I’ve been thinking a lot about leadership and its impact on our culture today. While I aim most of my thoughts at my teams I manage as a part of my career, it’s hard not to let those thoughts bleed into other aspects of my life as well. Parenting, coaching, politics, schooling, and even religion are all dealing with similar problems that seemingly root back to no-fault leadership.
What is no-fault leadership?
No fault leadership is when the leaders of a group or organization indicate that people are never at fault, instead it’s something about the processes or systems in place that cause the people to fail. The best I can tell is that this came from the “everyone who tries deserves a trophy” mentality that we have shifted into over the last 10-20 years. The culture in the United States continues to be on a path of least resistance, where anyone who has their feelings hurt, is always a victim and the person or system in place that made them feel this way is at fault. In some places, I’ve even seen that its simply leaders who refuse to manage team conflict properly, who also cause no-fault leadership by simply allowing both sides of the conflict to be “right”.
The first problem with no-fault leadership is that we are not encouraging people to take responsibility for their actions. If nobody is ever at fault, then it’s always the “system” or “situation” that was somehow broken or wrong. This is bad on both sides. It hurts our ability to grow through failure. It also hurts the systems we have in place that may be great systems, which we will now put under review and possibly even change them just so we don’t have to have people feel like they did something wrong.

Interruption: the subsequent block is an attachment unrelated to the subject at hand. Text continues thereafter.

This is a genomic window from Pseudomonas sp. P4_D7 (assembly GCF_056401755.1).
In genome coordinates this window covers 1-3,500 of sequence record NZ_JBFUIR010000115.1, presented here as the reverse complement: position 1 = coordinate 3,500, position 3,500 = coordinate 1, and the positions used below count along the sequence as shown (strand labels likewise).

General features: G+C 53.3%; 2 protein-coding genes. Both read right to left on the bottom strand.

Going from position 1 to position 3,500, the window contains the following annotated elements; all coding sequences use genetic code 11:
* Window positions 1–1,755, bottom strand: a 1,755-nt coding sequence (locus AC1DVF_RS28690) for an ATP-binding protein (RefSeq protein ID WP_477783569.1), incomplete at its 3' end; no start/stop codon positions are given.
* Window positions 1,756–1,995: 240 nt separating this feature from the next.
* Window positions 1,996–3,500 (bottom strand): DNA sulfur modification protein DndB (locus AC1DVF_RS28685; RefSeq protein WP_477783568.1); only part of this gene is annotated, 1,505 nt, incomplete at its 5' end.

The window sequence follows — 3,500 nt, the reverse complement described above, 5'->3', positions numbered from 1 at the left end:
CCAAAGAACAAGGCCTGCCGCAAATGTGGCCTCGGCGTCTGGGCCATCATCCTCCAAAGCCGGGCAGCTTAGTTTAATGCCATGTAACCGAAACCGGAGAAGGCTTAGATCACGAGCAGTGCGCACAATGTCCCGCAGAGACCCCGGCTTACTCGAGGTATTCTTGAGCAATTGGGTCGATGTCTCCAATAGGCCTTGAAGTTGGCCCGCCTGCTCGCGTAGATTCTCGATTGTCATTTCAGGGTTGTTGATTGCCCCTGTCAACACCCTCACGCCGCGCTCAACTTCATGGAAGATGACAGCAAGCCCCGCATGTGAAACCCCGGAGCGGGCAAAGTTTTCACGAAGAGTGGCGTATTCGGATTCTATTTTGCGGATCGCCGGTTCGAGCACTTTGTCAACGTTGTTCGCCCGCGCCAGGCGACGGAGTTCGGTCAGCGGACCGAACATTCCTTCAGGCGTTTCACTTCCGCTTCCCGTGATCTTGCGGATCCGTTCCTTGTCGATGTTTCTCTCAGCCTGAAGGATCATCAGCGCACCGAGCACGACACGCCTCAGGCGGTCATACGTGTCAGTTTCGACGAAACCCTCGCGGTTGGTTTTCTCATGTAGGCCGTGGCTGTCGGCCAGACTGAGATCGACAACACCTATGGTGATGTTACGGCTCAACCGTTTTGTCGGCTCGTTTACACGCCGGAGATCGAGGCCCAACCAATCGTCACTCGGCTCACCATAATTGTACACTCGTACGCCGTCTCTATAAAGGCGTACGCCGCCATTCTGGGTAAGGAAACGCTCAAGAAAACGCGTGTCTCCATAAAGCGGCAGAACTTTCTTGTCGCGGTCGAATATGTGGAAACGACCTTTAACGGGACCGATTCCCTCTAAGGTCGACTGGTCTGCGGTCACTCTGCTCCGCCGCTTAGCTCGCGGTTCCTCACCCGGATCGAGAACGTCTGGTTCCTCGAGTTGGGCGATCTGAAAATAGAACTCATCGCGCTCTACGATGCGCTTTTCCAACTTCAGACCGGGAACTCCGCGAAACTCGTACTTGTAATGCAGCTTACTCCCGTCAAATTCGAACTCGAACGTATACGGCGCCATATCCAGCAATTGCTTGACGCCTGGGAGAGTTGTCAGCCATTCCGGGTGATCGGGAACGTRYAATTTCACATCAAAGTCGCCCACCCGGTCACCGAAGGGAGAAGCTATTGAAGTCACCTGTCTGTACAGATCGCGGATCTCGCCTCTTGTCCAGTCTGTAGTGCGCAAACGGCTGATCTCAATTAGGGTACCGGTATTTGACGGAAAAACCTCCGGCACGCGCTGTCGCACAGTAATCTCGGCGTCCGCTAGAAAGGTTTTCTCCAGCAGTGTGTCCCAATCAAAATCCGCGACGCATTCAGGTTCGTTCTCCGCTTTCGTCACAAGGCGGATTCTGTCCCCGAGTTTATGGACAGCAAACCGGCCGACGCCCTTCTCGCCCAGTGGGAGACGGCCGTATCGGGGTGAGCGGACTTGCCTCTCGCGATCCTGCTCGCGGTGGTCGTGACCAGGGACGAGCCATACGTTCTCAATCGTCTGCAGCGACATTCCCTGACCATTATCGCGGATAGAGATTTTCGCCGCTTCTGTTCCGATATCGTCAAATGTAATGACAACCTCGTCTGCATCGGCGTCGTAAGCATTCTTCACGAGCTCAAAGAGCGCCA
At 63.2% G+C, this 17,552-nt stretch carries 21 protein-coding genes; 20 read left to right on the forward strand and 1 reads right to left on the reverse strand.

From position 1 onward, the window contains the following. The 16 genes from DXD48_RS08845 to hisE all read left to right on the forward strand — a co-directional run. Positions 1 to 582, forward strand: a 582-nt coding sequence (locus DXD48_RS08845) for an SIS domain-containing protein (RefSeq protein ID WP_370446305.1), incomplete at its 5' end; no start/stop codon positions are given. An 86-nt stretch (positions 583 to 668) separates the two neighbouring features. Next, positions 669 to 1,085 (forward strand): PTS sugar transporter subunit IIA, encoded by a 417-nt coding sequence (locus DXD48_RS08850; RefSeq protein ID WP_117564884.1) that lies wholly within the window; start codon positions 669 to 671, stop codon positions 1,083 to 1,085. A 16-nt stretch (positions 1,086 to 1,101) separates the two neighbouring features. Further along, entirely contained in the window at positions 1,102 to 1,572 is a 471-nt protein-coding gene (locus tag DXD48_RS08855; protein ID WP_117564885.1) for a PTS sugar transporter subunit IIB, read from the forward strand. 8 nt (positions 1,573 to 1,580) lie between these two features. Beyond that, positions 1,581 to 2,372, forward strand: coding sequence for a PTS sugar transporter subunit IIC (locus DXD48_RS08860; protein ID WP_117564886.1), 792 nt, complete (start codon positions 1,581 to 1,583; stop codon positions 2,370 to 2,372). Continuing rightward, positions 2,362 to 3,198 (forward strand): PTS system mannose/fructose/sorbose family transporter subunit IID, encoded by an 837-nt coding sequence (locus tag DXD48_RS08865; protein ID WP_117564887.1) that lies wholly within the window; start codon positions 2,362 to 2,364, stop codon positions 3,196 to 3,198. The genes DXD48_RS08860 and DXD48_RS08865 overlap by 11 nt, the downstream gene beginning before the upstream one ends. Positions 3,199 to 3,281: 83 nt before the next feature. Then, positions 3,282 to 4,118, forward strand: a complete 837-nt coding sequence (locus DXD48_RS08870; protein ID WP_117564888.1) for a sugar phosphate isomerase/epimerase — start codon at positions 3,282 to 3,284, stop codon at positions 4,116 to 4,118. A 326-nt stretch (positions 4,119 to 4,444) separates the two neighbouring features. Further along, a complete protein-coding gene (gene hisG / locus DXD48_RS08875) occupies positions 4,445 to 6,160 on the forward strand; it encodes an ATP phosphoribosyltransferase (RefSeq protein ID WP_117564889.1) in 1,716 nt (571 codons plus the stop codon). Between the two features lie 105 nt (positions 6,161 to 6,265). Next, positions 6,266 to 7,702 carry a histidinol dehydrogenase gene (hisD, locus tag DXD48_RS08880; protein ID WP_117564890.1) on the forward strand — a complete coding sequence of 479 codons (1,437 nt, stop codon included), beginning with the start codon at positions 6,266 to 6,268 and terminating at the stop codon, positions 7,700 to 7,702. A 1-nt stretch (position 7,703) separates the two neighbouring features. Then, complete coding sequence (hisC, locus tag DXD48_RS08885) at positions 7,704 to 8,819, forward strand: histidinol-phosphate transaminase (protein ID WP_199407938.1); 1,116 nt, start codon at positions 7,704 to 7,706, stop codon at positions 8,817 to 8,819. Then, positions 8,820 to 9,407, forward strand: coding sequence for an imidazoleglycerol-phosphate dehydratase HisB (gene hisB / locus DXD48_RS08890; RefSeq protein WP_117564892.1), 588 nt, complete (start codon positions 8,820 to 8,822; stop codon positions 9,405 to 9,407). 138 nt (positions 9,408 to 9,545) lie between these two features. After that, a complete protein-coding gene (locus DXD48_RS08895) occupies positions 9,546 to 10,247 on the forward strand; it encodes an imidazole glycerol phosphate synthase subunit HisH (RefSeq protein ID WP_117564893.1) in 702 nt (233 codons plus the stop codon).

No-Fault breeds entitlement
If nobody is ever at fault, then that means by simply trying to do what’s expected of you deserves reward. If everyone wins by trying it makes competition impossible. Without competition we can’t incentive hard work, and without the need to do hard work, everyone should be entitled to the same rewards. You can clearly mark a cause and effect pattern that is rooted in no-fault leadership. All cultures that incentivize mediocrity eventually fail because they stop growing, and evolving.
A Solution without finger-pointing
So the question remains, how can we avoid no-fault leadership without engaging a culture of finger pointing. Most of us know what it’s like to be in a group of finger-pointers. Its where everyone defensively moves blame off to somebody else by indicating what they did wrong. This can be very challenging to balance. It’s also something you learn as a skill over time, and by using your past experiences with groups and conflict management. Everyone wants simple 3 step process to solve there problems but some, if not most leadership issues simply require wisdom from past experience and when you don’t have that experience, the willingness to gather that knowledge from a mentor.
In order to balance the line between finger-pointing and no-fault leadership the key is to manage your groups expectations. This is the most critical part of leading your group into system that breeds trust, while engaging those employees in healthy competitive activities so that they can constantly grow and also tangible have something to represent the success of their growth. From my experience the best way to reduce entitlement is to selectively choose appropriate rewards for exceptional work. Rewards and trophies are only valuable if they are scarce. Find a good balance where rewards are frequent enough to that people seek them out constantly, but never so frequent that “everyone gets one”.